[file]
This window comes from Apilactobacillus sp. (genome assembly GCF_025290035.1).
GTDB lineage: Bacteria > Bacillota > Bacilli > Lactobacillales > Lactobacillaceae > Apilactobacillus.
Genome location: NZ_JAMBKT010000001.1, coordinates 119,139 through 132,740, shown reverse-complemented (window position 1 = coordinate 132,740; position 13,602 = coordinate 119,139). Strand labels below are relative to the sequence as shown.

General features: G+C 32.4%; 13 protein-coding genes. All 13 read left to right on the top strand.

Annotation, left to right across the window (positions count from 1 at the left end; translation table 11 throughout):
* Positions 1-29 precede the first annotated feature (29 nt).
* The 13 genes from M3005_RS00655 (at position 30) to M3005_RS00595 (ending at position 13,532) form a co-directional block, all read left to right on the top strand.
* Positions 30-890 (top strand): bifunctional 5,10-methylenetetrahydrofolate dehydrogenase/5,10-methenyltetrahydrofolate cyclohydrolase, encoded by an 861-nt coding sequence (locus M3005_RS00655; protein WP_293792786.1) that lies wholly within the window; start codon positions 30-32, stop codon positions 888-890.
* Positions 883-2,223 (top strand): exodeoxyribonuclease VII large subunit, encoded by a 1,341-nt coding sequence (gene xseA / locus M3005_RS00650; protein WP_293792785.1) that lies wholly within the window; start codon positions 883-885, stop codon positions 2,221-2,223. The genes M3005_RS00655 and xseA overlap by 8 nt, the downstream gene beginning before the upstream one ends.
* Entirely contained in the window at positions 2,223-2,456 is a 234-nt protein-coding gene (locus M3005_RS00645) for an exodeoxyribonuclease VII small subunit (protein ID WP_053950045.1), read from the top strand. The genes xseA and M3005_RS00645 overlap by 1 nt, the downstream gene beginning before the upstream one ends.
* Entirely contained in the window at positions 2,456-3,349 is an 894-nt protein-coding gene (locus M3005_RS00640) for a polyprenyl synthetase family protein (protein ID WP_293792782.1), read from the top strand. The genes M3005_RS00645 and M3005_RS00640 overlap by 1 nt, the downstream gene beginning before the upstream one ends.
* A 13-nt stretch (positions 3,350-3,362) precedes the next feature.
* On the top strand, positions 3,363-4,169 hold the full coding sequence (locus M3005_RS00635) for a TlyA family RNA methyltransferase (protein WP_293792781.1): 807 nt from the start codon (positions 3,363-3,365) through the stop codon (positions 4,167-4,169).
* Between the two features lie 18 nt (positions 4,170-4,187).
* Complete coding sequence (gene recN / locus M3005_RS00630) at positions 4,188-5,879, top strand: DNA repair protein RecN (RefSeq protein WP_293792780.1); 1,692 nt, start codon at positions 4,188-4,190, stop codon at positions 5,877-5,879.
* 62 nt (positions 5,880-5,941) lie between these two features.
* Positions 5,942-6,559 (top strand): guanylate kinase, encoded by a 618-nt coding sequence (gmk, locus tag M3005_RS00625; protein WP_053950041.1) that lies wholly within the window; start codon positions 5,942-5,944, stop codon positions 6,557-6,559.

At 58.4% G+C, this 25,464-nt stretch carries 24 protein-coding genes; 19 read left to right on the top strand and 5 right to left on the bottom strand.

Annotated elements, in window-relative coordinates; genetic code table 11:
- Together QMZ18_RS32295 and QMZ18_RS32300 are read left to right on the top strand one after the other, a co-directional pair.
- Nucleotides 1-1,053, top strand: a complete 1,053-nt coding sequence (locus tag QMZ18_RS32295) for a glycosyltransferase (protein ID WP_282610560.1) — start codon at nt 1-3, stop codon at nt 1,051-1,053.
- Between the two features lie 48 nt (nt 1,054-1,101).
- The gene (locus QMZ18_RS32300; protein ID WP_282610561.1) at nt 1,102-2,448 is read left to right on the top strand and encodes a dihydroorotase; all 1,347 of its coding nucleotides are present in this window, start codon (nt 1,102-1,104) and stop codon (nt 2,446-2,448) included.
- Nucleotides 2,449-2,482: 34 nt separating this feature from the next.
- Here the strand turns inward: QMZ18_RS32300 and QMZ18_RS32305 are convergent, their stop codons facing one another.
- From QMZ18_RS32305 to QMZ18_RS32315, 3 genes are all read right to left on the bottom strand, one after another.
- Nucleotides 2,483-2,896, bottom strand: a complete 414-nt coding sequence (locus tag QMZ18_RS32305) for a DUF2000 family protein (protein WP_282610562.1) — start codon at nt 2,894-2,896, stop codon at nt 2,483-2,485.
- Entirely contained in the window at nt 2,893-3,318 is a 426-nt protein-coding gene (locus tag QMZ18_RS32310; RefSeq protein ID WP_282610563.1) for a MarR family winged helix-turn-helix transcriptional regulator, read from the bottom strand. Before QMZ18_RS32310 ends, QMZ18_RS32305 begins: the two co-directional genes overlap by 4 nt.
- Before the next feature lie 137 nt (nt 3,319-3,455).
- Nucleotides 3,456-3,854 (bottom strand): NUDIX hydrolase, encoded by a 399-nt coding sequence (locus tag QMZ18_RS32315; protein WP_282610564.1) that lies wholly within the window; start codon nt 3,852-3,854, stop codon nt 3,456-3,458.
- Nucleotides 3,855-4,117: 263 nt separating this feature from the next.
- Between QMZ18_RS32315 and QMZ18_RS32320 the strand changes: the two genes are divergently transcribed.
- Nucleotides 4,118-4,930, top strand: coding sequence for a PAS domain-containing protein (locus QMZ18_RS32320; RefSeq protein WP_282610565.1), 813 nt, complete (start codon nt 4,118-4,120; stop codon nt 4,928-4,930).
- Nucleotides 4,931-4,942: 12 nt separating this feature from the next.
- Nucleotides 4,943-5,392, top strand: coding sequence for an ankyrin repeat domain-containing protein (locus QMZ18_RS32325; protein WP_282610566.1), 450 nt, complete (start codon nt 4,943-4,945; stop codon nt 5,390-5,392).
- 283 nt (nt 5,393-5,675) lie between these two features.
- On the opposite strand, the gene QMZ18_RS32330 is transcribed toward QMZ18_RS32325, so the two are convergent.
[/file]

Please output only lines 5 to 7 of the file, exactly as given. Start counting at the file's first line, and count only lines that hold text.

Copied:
Annotation, left to right across the window (positions count from 1 at the left end; translation table 11 throughout):
* Positions 1-29 precede the first annotated feature (29 nt).
* The 13 genes from M3005_RS00655 (at position 30) to M3005_RS00595 (ending at position 13,532) form a co-directional block, all read left to right on the top strand.